Are Bendigo and Adelaide Bank Ltd (ASX:BEN) shares too cheap to ignore? How do you research a share of a company like BEN or Macquarie Group Ltd (ASX:MQG) from the ground up? Below, I explain what to look for.
Bendigo and Adelaide Bank was formed following the merger of Bendigo Bank and Adelaide Bank in November 2007. The bank operates primarily within the retail banking space and has a network of more than 500 branches and agencies across Australia, predominantly on the East Coast and South Australia.
5 tips and tricks to value Bendigo and Adelaide Bank Ltd (ASX:BEN) shares
Pay attention to culture
Culture and workplace satisfaction are more than just a ‘fluffy’ modern corporate gimmicks. Good workplace culture leads to improved retention of high-quality staff and that ultimately determines the long-term success of a company.
One way Australian investors can take a ‘look inside’ a company like Bendigo and Adelaide Bank Ltd is to use Seek company reviews data. According to the most recent data we pulled on BEN the company’s overall workplace culture rating of 3/5 was below the sector average of 3.23.
Is lending profitable?
Banks like BEN need debt and good margins to make their model profitable. In basic terms, a bank will take money from term deposit holders and ‘wholesale debt investors’ to lend that money out to homeowners, businesses and investors. The difference between what a bank pays to savers and what it makes from mortgage holders (for example) is the net interest margin or NIM. When it comes to NIMs, the wider the margin, the better.
When you’re forecasting the profits of a bank like BEN or Bank of Queensland Limited (ASX:BOQ), knowing how much the bank lends and what it makes per dollar lent is essential. That’s why the NIM is arguably the most important measure of a bank’s profitability. Across all of the ASX’s major banks, we calculated the average NIM was 2.01% whereas the bank’s lending margin was 2.36%, which means the bank was able to produce a better-than-average return from lending money to customers versus its peers.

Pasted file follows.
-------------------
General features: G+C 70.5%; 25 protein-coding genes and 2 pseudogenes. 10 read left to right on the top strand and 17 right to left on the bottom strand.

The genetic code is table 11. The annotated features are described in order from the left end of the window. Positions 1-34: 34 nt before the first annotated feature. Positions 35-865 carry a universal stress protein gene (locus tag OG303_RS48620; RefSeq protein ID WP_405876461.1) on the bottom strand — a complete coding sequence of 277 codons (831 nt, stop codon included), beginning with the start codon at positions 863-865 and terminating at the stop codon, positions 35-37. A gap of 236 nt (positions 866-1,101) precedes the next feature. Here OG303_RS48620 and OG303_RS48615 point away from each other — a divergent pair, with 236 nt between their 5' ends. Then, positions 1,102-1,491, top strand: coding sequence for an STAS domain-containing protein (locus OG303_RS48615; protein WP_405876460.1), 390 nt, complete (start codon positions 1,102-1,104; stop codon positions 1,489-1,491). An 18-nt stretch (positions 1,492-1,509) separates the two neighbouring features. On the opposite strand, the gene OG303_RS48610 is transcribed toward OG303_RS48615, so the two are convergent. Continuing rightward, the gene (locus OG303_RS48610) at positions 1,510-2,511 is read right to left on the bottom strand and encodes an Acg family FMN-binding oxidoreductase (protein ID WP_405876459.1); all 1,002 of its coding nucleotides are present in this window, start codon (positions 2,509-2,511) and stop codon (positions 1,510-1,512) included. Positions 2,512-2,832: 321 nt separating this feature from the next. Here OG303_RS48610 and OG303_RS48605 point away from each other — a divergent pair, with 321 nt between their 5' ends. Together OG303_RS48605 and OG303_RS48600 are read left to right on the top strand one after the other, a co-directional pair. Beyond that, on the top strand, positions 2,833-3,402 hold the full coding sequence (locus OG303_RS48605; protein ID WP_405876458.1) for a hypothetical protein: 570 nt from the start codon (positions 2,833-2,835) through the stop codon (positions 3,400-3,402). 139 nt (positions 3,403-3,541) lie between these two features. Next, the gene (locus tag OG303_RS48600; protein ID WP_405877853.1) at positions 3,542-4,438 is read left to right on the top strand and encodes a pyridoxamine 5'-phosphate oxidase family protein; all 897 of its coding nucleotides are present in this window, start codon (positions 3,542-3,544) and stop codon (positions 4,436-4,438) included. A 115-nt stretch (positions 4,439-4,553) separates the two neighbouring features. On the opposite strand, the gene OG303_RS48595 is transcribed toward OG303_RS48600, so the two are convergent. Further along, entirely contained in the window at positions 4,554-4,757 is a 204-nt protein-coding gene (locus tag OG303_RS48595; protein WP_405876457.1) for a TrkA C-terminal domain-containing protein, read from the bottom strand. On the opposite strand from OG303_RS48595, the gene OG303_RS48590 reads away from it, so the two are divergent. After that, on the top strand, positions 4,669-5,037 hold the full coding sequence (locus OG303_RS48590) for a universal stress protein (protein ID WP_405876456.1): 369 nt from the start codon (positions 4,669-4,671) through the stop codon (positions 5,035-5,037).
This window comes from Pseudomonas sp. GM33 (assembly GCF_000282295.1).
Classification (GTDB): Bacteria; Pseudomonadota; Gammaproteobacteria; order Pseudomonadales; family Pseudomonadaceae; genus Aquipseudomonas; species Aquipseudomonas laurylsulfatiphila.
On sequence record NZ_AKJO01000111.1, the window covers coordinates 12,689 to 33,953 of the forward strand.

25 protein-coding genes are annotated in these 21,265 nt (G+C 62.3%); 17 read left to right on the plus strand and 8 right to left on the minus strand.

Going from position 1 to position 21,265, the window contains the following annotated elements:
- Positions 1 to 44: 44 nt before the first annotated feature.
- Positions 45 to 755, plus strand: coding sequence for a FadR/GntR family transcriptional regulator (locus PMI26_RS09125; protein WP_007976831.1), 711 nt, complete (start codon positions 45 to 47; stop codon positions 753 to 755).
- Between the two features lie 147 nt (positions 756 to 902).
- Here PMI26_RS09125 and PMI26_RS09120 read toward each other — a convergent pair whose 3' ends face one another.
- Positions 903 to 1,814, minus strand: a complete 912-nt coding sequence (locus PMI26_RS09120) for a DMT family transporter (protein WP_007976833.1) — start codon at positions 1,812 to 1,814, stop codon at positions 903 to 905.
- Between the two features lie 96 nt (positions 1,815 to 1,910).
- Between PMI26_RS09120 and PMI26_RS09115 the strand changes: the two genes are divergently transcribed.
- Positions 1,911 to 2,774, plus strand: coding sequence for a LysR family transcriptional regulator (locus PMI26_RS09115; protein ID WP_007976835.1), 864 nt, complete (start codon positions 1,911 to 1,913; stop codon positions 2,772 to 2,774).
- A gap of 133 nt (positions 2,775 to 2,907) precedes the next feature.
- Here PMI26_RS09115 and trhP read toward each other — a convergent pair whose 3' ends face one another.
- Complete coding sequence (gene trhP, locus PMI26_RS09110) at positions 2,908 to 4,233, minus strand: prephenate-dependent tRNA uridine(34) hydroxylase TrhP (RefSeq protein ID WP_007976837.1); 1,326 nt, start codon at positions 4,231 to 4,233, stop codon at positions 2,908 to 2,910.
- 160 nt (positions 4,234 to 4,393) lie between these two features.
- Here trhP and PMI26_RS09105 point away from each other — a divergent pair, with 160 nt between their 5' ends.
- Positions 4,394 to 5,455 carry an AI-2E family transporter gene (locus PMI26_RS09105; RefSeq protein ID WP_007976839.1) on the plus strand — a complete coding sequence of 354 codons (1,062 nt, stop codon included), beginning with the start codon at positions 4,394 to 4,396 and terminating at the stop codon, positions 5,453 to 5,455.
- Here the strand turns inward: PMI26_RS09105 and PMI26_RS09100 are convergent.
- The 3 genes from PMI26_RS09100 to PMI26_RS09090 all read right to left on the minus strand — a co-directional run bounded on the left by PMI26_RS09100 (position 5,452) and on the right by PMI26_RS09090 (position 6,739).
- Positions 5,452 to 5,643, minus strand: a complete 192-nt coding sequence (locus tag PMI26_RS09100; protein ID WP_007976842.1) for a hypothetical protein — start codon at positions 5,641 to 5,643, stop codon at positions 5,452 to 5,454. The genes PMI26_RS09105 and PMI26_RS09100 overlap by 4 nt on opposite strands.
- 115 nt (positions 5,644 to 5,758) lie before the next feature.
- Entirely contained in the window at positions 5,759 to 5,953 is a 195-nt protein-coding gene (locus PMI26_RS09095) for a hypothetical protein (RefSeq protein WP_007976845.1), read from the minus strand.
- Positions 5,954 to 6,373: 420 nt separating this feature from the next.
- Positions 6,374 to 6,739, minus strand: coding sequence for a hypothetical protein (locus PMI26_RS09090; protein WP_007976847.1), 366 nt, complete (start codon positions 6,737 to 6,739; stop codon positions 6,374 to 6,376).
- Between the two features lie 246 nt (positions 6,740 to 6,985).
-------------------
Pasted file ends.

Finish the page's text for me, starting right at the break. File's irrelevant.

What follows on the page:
The reason for studying the NIM so closely is because Bendigo and Adelaide Bank Ltd earned 82% of its total income from lending last year.
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Return on equity or ‘ROE’ for short compares the yearly profit of a bank against its total shareholder equity as shown on its balance sheet. The higher the ROE the better. Bendigo and Adelaide Bank Ltd’s ROE in the latest full year stood at 7.4%, meaning for every $100 of shareholder equity in the bank it produced $7.40 in yearly profit. Unfortunately, this amount was below the banking sector average of 10.4%.
Know your downside
When it comes to safety and risk management, for banks, the CET1 ratio (common equity tier one) is paramount. CET1 represents the bank’s ‘safety capital’ or ‘buffer’ to protect it against complete financial collapse. In the most recent full year, Bendigo and Adelaide Bank Ltd had a CET1 ratio of 8.92%. This was below the sector average and below the commonly accepted ‘unquestionably strong’ level of 10%.
Dividend valuations are handy (and pretty easy!)
A DDM or dividend discount model is one of the best ways to value a bank’s shares. To do a DDM we have to estimate the bank’s dividends going forward and then apply a risk rating. Using this simple DDM, let’s assume the bank’s dividend payment grows at a steady rate into the future (i.e. forever) somewhere between 1.5% and 3%. For the risk rating, we will use risk rates between 9% and 14% and then average the valuations.
And the result? Our simple DDM valuation of BEN shares is $7.51. However, using an ‘adjusted’ dividend payment of $0.40 per share, the valuation goes to $4.55. The valuation compares to BEN’s current share price of $7.14.
Ultimately, although the shares might seem expensive using our simple DDM model, don’t make a decision based on this article. Please go away now and consider all of the risks and ideas we presented here. While you’re at it, you might also consider a diversified shares ETF, dividend fund or at least grab a copy of our free investment report below.